By Tim Kalinowski
During the National Housing Day event put on by the Medicine Hat Community Housing Society last Friday at the Southside Event Centre a lot of focus was put on Habitat for Humanity’s efforts in the region to try and give affordable homes to families in need. One recent recipient bravely stepped forward to tell his story and give an honest account of his experiences as a newly arrived refugee immigrant to Medicine Hat in 2007.
Abdulrahman Ibrahim, also known as Abdi, spoke about having to endure racism in the city, and other challenges, as he, his wife and their seven kids tried to make a life for themselves in their new country after fleeing the Somalian civil war.
“When we arrived in Canada we were living in poverty and didn’t know the language,” said Ibrahim. “Language was our biggest barrier toward community inclusion, and we had only limited access to translation service through Saamis Immigration which made very simple tasks like filling out the forms seem almost impossible.”
While languishing in social housing for the past seven years, Ibrahim said his family had to endure racism in Medicine Hat due to their nationality and their religion.
“We found that average Canadians do not have a good attitude toward new Canadians. Our family was put in high stress when we experienced racism. We tried to protect our children against that racism, but they know they have to look out for themselves and each other. We are Muslim and we teach our kids to pray for peace and love of ourselves and others,” he said.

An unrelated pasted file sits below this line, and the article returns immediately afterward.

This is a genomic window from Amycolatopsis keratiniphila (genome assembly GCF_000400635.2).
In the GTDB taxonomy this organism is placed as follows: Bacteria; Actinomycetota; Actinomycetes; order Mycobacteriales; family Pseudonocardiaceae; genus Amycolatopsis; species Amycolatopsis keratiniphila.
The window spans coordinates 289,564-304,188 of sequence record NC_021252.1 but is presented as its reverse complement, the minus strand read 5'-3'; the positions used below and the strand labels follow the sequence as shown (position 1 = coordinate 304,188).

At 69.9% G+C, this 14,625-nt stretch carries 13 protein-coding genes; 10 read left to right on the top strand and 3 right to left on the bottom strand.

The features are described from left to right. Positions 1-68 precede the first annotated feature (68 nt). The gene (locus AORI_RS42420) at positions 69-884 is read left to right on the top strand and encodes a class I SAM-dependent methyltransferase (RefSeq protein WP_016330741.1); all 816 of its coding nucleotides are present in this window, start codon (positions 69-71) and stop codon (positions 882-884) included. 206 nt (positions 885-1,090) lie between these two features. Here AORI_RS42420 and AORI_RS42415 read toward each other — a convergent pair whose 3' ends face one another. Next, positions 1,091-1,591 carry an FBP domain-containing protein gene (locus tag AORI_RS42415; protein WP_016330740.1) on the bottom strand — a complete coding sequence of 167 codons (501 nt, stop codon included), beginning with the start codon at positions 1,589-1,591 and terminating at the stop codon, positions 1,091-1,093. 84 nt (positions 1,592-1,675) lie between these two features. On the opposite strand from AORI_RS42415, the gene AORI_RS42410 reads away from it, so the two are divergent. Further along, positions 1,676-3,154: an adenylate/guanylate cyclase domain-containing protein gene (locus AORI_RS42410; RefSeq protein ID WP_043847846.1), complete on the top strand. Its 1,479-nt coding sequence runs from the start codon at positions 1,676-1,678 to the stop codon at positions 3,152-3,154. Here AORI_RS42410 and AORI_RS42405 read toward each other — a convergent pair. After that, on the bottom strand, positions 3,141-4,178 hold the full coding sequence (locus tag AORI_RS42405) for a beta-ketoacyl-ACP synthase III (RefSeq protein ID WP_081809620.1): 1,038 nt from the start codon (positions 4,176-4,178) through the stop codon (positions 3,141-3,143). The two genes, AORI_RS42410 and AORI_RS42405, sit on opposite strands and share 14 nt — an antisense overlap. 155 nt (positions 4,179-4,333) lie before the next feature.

It took several years for Ibrahim to land a decent job. He then applied for assistance from Habitat for Humanity to give his family a good home. After three years of waiting, he got his friends together with Habitat of Humanity’s volunteers to build the home of his family’s dreams starting in May of this year. They were finally able to move in a month ago. Ibrahim has some advice for the new Syrian refugees who are expected to arrive in the Medicine Hat soon.
“At first you have to patience. People in Medicine Hat are generally not welcoming… It took three to four years to feel comfortable in Medicine Hat, and feel like we could trust people and people made us feel we belonged.”
Ibrahim hoped the new arrivals would have a better experience than he and his family did when they take their first few steps into a safer and better life here.
“The city is peaceful and quiet, and you get the good people, (that’s) most of them. But you see the negative people too. I hope the community will be more welcoming to these (new refugees).”
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